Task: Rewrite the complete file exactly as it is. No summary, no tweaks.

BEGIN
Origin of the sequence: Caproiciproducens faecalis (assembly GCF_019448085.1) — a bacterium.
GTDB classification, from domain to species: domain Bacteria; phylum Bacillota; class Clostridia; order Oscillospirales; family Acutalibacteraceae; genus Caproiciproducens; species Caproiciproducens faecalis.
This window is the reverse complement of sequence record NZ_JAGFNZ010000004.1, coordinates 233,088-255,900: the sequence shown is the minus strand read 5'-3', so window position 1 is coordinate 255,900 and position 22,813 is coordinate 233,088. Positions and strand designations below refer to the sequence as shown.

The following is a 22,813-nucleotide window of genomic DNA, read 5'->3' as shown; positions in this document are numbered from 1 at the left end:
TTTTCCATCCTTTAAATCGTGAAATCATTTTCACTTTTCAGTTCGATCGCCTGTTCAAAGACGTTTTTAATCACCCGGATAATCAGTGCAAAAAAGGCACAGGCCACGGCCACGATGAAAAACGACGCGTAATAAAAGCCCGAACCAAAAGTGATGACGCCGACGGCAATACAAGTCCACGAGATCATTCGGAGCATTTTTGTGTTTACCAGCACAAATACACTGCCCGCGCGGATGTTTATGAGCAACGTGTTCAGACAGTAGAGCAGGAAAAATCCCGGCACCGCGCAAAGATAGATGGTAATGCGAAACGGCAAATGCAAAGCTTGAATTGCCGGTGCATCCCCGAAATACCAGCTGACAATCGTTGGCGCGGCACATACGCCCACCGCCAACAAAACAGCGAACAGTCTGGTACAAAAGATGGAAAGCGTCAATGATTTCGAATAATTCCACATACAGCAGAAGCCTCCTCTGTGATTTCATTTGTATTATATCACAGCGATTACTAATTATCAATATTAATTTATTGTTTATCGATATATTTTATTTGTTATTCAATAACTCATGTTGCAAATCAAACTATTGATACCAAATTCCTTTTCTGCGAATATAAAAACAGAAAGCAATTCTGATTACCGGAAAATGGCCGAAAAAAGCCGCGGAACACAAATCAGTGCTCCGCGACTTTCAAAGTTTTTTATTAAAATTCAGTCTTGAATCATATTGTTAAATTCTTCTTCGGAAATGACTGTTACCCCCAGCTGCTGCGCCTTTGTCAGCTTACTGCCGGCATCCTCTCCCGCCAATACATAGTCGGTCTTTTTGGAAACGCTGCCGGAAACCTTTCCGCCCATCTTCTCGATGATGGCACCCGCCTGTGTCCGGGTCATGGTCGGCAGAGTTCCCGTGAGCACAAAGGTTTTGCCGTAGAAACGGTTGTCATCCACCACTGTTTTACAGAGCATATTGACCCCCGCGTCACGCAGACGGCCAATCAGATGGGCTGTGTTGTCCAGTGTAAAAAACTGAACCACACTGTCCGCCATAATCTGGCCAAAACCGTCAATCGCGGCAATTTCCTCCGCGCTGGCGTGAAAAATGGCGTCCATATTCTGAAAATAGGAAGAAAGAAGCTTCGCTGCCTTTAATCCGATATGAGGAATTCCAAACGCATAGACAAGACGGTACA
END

Origin of the sequence: Caproiciproducens faecalis (assembly GCF_019448085.1) — a bacterium.
GTDB classification, from domain to species: domain Bacteria; phylum Bacillota; class Clostridia; order Oscillospirales; family Acutalibacteraceae; genus Caproiciproducens; species Caproiciproducens faecalis.
This window is the reverse complement of sequence record NZ_JAGFNZ010000004.1, coordinates 233,088-255,900: the sequence shown is the minus strand read 5'-3', so window position 1 is coordinate 255,900 and position 22,813 is coordinate 233,088. Positions and strand designations below refer to the sequence as shown.

The following is a 22,813-nucleotide window of genomic DNA, read 5'->3' as shown; positions in this document are numbered from 1 at the left end:
TTTTCCATCCTTTAAATCGTGAAATCATTTTCACTTTTCAGTTCGATCGCCTGTTCAAAGACGTTTTTAATCACCCGGATAATCAGTGCAAAAAAGGCACAGGCCACGGCCACGATGAAAAACGACGCGTAATAAAAGCCCGAACCAAAAGTGATGACGCCGACGGCAATACAAGTCCACGAGATCATTCGGAGCATTTTTGTGTTTACCAGCACAAATACACTGCCCGCGCGGATGTTTATGAGCAACGTGTTCAGACAGTAGAGCAGGAAAAATCCCGGCACCGCGCAAAGATAGATGGTAATGCGAAACGGCAAATGCAAAGCTTGAATTGCCGGTGCATCCCCGAAATACCAGCTGACAATCGTTGGCGCGGCACATACGCCCACCGCCAACAAAACAGCGAACAGTCTGGTACAAAAGATGGAAAGCGTCAATGATTTCGAATAATTCCACATACAGCAGAAGCCTCCTCTGTGATTTCATTTGTATTATATCACAGCGATTACTAATTATCAATATTAATTTATTGTTTATCGATATATTTTATTTGTTATTCAATAACTCATGTTGCAAATCAAACTATTGATACCAAATTCCTTTTCTGCGAATATAAAAACAGAAAGCAATTCTGATTACCGGAAAATGGCCGAAAAAAGCCGCGGAACACAAATCAGTGCTCCGCGACTTTCAAAGTTTTTTATTAAAATTCAGTCTTGAATCATATTGTTAAATTCTTCTTCGGAAATGACTGTTACCCCCAGCTGCTGCGCCTTTGTCAGCTTACTGCCGGCATCCTCTCCCGCCAATACATAGTCGGTCTTTTTGGAAACGCTGCCGGAAACCTTTCCGCCCATCTTCTCGATGATGGCACCCGCCTGTGTCCGGGTCATGGTCGGCAGAGTTCCCGTGAGCACAAAGGTTTTGCCGTAGAAACGGTTGTCATCCACCACTGTTTTACAGAGCATATTGACCCCCGCGTCACGCAGACGGCCAATCAGATGGGCTGTGTTGTCCAGTGTAAAAAACTGAACCACACTGTCCGCCATAATCTGGCCAAAACCGTCAATCGCGGCAATTTCCTCCGCGCTGGCGTGAAAAATGGCGTCCATATTCTGAAAATAGGAAGAAAGAAGCTTCGCTGCCTTTAATCCGATATGAGGAATTCCAAACGCATAGACAAGACGGTACA